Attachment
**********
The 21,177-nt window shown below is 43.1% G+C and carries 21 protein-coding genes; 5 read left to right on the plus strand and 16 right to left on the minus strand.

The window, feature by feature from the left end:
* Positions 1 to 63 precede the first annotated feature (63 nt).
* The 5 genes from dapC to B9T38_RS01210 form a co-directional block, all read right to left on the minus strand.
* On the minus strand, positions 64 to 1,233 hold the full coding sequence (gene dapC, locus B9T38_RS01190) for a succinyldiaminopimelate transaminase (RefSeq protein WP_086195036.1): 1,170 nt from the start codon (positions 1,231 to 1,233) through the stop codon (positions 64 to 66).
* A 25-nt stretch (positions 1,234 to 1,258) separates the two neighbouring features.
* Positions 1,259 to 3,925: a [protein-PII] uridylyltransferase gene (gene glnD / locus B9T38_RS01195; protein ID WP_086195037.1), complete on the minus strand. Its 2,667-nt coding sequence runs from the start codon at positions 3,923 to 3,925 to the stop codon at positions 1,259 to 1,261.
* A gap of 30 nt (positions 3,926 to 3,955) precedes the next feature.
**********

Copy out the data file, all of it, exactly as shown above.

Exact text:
The 21,177-nt window shown below is 43.1% G+C and carries 21 protein-coding genes; 5 read left to right on the plus strand and 16 right to left on the minus strand.

The window, feature by feature from the left end:
* Positions 1 to 63 precede the first annotated feature (63 nt).
* The 5 genes from dapC to B9T38_RS01210 form a co-directional block, all read right to left on the minus strand.
* On the minus strand, positions 64 to 1,233 hold the full coding sequence (gene dapC, locus B9T38_RS01190) for a succinyldiaminopimelate transaminase (RefSeq protein WP_086195036.1): 1,170 nt from the start codon (positions 1,231 to 1,233) through the stop codon (positions 64 to 66).
* A 25-nt stretch (positions 1,234 to 1,258) separates the two neighbouring features.
* Positions 1,259 to 3,925: a [protein-PII] uridylyltransferase gene (gene glnD / locus B9T38_RS01195; protein ID WP_086195037.1), complete on the minus strand. Its 2,667-nt coding sequence runs from the start codon at positions 3,923 to 3,925 to the stop codon at positions 1,259 to 1,261.
* A gap of 30 nt (positions 3,926 to 3,955) precedes the next feature.